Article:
This Mahalaya Kolkata is Set For Most Unique Puja in Living Memory

Mahalaya marks the end of Shraadh or Pitr-Pakshma, and the beginning of Devi-Pakshma. It’s unique this year.

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The 2020 Durga Puja of Rajbari in Kolkata shall be etched in the public memory and in the annals of the history.
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Durga Puja is unique this year in Kolkata—the heartland of the puja—because of an unusual astronomical occurrence and the COVID-19 coronavirus pandemic.

For the first time in recent memory there will be a gap of an unprecedented 35 days between the Mahalaya and Durga Puja. This gap, generally, is of 6 days.

A rare astronomical occurrence has created this unique situation whereby Devi Durga will be worshipped 35 days after the day of Mahalaya.

Today, 17 September, marks the end of Shraadh or Pitr-Pakshma, and the beginning of Devi-Pakshma. This day of transition is known as the Mahalaya. As per the almanacs and tradition, the usual gap between the Mahalaya and Durga Puja is of only 6 days –the 6th day being the Mahasashthi, the beginning of the Puja. This unusual gap of 35 days is unheard of before.

What Changed For Durga Puja this Mahalaya

In Bengal and elsewhere, all Bengalis and worshippers of Devi Durga follow two competing schools of almanac: Bisuddha Siddhanta and Surya Siddhanta. This year, both the almanacs have agreed on this unusual schedule. This aberration has happened because of the occurrence of a phenomenon called ‘mala mash’ - a lunar month which has two new moons–Amavasya.

According to a particular Hindu belief, no auspicious rites and rituals can be performed in such a month. So, the 6-day gap between Mahalaya and Durga Puja has a divergence of an additional gap of an extra month.

Now, add this unique astronomical occurrence with the pandemic and for the first time since the inception of its Durga Puja in Sovabazar Rajbari, the residents of Kolkata and the public-at-large will not be allowed to enter to witness this historical puja. The Rajbari Puja is the first Durga Puja in Kolkata since the Battle of Plassey in 1757 in the palace of Raja Nabakrishna Deb Bahadur—the erstwhile Raja of Kolkata and Munshi of Robert Clive. This Puja is part of Kolkata’s urban folk-lore.

Why Kolkata’s Rajbari Durga Puja is Special

Though time may have robbed some grandeurs of the Sovabazar Palace, the core of Durga Puja tradition still holds good here. As per the tradition, even today, no Durga idol in Kolkata is immersed into the river Ganga on the day of the Bijoya Dashami, until the idol of the palace is immersed.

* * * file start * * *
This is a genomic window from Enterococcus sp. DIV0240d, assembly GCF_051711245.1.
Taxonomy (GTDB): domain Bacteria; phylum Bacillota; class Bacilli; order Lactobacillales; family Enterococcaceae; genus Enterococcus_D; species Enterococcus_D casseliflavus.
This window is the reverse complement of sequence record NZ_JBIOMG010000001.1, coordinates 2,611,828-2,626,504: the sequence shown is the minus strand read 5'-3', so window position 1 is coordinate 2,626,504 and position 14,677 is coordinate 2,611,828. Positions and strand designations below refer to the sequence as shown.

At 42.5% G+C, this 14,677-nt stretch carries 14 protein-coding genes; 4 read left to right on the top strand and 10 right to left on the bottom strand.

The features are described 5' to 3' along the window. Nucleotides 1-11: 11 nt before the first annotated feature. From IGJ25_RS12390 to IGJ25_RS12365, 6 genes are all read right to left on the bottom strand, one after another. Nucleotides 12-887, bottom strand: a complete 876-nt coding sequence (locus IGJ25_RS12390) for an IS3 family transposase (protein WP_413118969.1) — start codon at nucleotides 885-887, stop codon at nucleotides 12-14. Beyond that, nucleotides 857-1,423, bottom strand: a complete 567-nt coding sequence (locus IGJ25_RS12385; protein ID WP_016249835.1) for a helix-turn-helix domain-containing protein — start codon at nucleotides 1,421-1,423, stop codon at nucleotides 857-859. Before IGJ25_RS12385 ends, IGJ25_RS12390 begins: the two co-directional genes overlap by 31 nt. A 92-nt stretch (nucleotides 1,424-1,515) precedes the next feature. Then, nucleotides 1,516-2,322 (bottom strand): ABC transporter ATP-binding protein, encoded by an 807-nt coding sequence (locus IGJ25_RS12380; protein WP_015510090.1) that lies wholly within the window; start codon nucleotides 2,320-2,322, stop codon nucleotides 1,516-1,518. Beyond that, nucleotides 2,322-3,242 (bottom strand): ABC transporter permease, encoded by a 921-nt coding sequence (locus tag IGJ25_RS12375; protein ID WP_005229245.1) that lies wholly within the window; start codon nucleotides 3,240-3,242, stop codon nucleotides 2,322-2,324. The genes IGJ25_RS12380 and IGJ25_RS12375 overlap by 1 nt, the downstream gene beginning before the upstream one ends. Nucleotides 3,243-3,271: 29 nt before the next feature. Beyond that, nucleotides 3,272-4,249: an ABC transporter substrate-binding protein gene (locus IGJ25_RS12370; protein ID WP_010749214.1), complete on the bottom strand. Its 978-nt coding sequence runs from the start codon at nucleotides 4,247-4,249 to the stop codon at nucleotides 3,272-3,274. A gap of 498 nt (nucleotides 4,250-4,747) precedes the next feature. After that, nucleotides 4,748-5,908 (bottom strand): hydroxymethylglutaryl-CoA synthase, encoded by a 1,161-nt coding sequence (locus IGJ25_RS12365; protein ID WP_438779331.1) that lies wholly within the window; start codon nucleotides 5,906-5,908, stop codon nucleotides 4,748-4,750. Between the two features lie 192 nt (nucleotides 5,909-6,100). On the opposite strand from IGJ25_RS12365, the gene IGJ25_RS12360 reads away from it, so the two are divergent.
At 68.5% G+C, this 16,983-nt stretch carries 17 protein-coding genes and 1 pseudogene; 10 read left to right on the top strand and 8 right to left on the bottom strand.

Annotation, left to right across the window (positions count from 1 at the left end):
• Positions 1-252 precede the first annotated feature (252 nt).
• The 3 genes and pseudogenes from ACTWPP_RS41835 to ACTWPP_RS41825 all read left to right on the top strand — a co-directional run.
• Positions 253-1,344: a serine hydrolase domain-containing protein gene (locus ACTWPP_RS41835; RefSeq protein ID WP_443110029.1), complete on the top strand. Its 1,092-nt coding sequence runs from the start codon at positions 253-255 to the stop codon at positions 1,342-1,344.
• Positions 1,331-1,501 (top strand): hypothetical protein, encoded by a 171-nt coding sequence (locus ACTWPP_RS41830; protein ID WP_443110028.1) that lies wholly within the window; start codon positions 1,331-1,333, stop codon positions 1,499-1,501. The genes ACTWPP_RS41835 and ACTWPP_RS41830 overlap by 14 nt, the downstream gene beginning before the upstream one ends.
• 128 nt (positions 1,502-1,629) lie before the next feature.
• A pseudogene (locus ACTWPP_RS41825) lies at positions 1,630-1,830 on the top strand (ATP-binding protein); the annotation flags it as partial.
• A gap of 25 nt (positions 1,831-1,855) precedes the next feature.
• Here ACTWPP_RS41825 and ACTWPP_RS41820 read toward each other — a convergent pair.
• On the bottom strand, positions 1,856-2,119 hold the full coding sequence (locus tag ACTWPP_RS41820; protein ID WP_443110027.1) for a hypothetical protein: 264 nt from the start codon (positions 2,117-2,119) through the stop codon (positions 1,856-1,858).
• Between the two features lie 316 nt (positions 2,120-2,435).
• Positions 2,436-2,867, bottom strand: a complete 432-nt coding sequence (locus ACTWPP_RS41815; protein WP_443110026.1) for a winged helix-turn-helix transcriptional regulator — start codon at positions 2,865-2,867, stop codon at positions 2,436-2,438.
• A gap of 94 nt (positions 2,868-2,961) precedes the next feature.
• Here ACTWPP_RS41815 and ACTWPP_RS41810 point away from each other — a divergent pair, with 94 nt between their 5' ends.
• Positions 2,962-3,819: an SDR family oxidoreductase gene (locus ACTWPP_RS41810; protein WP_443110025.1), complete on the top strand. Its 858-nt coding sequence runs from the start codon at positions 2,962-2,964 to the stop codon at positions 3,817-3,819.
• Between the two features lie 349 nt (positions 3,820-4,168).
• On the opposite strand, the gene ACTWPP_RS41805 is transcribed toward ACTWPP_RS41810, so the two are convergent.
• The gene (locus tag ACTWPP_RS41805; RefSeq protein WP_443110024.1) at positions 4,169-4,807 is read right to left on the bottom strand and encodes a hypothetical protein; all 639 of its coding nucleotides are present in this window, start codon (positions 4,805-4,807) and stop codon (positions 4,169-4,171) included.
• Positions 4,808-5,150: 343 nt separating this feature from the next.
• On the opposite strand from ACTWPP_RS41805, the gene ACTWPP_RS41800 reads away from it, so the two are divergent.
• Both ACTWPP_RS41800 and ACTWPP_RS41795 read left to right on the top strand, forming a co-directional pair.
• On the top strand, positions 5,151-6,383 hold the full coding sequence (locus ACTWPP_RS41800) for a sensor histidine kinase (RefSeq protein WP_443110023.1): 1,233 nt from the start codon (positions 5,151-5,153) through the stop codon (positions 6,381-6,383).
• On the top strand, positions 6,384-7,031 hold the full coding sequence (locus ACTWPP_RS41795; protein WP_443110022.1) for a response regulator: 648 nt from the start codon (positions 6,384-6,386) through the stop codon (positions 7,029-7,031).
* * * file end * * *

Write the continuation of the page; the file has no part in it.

Spiritual guru Ramakrishna Paramhansa, Swami Vivekananda, and poet Rabindranath Tagore were visitors to this palace along with many more illustrious individuals. The palace also played host to the imperial India’s rulers, such as Robert Clive and Governor General Warren Hastings during Durga Puja.

William Prinsep and other British painters have immortalised those visits through their paintings.

William Prinsep’s painting depicting European guests being entertained during Durga Puja. 
William Prinsep’s painting depicting European guests being entertained during Durga Puja. 
Image Courtesy: Wikimedia Commons

The image of the Devi has remained identical since the inception of the puja at this palace from October 1757, for 264 years. Unlike other images of the lion, the Devi of the palace rides the lion that resembles the unicorn. The entire structure comprising Goddess Durga, her four children, along with the Mahisasura, and the unicorn are accommodated within a single compact frame which is called ‘ekchala’.

Durga idol from Sovabazar Rajbari puja
Durga idol from Sovabazar Rajbari puja
Image Courtesy: Wikimedia Commons

Artisans prepare the image from the auspicious date of Rathayatra and take around three months to give the final touch to the idol. And paints the eyes of the Devi along with all other idols on the day of Mahalaya. Durga Puja of Sovabazar Rajbari is performed based on ‘Brihad Nandikeswar Puran’.

The 2020 Durga Puja of the palace and that of Kolkata shall be etched in the public memory and in the annals of the history because of the restrictions towards the participation due to the pandemic, as also the unique gap of 35 days between the Mahalaya and the start of the actual puja.

(Devasis Chattopadhyay is the author of the book ‘Without Prejudice’, and an expert Corporate Reputation & Brand Management Strategist, and a Kolkata history buff. This is an opinion piece and the views expressed are the author’s own. The Quint neither endorses nor is responsible for them.)

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